Bring Cuba into the fold
The most conspicuous absentee at the recent Summit of the
Americas in Quebec was Cuba. On the issue of leaving Cuba out of any free-trade pact, President Bush is in full accord with his immediate predecessor - and for that matter, all of his other predecessors going back to John F. Kennedy.
With respect to Cuba, however, Mr. Bush is contradicting himself. There is no doubt about his devotion to free trade. This is one of the few issues of public policy on which his position is unassailable. The traditional argument by Bush, Bill Clinton, and other free-traders has been that trade promotes economic development and that economic development promotes democracy. This is what persuaded a reluctant House of Representatives to approve trade concessions to China last year.
Now, the argument has been reversed: Democracy is necessary to promote economic development. The declaration agreed to in Quebec went further: A nation that has a military coup or other undemocratic change in its government will not be allowed to participate in the summit's processes.
This is strikingly similar to the 1960s, when President Kennedy tried unsuccessfully to persuade Latin American governments to join him in nonrecognition of military regimes.
Cuba was first suspended from participation in the Organization of American States in 1961 at a special meeting of foreign ministers in Punta del Este,
Uruguay. It took heavy arm-twisting by the United States to get the
two-thirds vote required by OAS rules. Cuba and its defiant ruler have
remained suspended to this day. It is time to end this.
There is conflicting historical evidence on the relationship between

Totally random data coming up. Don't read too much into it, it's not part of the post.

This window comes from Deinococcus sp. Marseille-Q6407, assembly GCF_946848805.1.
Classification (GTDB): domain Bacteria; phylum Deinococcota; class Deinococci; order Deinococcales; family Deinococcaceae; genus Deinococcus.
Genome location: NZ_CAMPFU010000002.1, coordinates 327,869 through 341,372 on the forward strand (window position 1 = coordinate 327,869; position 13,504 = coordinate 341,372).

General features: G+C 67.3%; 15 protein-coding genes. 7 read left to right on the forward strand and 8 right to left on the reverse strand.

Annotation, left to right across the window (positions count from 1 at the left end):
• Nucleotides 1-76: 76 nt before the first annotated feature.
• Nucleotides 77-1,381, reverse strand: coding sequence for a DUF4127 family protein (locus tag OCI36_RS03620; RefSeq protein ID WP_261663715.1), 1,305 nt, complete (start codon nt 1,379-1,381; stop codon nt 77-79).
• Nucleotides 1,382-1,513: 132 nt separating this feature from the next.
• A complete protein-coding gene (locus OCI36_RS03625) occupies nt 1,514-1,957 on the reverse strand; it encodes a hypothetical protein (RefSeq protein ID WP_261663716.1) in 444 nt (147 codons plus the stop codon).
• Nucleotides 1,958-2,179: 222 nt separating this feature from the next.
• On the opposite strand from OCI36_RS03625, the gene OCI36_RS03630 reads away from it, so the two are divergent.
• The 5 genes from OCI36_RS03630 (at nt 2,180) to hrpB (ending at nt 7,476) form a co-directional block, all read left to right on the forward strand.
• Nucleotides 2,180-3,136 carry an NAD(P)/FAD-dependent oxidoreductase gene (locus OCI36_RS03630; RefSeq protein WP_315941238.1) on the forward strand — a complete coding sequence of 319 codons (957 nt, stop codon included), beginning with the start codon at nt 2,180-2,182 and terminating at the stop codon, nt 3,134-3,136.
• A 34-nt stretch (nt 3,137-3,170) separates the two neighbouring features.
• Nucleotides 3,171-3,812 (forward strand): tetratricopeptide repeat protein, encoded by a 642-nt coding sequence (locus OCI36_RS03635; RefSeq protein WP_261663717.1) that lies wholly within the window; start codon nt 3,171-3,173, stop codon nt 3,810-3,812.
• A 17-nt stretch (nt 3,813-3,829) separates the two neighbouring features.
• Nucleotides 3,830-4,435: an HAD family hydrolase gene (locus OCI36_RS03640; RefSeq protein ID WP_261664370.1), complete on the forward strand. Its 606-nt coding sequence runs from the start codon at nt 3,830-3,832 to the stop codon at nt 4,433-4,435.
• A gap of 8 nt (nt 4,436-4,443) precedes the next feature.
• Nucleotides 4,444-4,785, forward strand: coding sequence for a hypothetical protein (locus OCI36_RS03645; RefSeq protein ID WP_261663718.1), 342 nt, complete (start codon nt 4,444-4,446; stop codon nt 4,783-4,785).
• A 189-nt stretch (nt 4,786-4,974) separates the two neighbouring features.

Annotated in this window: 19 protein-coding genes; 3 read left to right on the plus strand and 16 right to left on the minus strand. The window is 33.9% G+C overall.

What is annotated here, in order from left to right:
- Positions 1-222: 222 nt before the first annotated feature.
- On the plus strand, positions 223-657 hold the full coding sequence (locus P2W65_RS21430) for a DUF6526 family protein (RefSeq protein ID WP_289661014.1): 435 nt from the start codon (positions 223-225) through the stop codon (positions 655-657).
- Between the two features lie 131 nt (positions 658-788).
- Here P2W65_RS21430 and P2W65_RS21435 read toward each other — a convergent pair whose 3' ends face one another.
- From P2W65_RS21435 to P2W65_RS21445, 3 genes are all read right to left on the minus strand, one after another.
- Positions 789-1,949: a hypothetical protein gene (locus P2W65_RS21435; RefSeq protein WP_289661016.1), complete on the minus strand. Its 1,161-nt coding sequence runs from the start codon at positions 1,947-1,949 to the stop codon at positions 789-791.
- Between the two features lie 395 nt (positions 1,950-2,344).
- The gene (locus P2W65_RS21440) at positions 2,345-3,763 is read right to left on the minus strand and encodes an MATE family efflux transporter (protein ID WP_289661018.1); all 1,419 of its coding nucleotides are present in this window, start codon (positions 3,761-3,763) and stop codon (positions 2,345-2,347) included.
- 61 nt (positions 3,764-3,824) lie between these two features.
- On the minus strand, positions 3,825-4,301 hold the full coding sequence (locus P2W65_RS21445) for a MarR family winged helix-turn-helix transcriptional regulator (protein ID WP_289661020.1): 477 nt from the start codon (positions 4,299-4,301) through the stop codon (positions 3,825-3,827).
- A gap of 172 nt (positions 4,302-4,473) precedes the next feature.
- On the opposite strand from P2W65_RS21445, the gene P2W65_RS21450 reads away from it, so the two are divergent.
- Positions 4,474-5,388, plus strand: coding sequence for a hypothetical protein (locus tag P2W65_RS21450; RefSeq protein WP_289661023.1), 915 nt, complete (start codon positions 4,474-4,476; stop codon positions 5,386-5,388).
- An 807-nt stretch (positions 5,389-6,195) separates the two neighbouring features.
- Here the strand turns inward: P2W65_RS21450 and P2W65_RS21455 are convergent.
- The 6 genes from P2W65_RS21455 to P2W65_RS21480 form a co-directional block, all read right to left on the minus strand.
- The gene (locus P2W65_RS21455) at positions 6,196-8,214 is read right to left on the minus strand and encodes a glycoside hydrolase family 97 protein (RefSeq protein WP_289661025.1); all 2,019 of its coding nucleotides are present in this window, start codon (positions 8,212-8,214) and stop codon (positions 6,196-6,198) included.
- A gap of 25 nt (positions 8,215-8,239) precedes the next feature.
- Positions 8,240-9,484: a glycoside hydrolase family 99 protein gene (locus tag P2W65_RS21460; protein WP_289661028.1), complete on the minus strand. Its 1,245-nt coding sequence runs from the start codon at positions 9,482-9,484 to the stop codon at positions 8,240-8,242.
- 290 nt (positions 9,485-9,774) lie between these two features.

democracy and economic growth. In the United States and Western Europe, the
takeoff of economic growth in the late 19th century was accompanied, in most
countries, by both democratic political processes and gross social injustice.
Later, in the 20th century, it was through the political process that much of
the injustice was corrected. Notable exceptions were Germany, Italy, and
Japan, where the perversion of politics produced Nazism, fascism, and war.
However that may be, the US policy has been that Cuba should have no trade at all, free or otherwise. The US has enforced a boycott of the island for 40 years. More recently, the US has resorted to the use of sanctions against third countries, including our European allies, to force them to boycott trade with Cuba along with us. Nobody has argued that this will produce
The argument has been that the more miserable we can make the Cubans by preventing trade, the sooner they will adopt democracy - not because they want it, but because we want them to have it. If Cuba wants trade, let it first hold free elections.
What this overlooks is that Cuba had a notable lack of democracy even before Fidel Castro. That, along with US Mafia penetration of Cuban society, was why Mr. Castro's two-bit rebellion blossomed into a full-blown revolution that has successfully resisted strenuous US efforts to dislodge it.
There is another reason for Cubans to be skeptical of the implied US promise that trade will follow elections. From the beginning of the Castro regime, the US has constantly raised the requirements for Cuba to win Washington's approval. First, Cubans had to stop interfering with other Latin American
states. When that was done, they had to break their ties with the Soviet Union. When that was done - by the Soviet Union, not by Cuba - they had to
adopt democracy. What, they might wonder, would they have to do next?
The Chinese are potentially a greater threat to American interests. They have nuclear weapons. When the Cubans had nuclear weapons, we went to the brink of war with the Soviet Union. The Chinese threaten our de facto ally Taiwan. The
Cubans threaten nobody.
Even with respect to the rogue states of Libya, Iran, and Iraq, there is talk of lifting sanctions, though there is much less reason to do so with those states than with Cuba. But the rogue states, of course, have oil; Cuba has none. From this, it might appear that there is a rule of thumb for setting priorities in American foreign policy:
The attention given to a country should decrease in proportion to its size and importance, and increase in proportion to its proximity.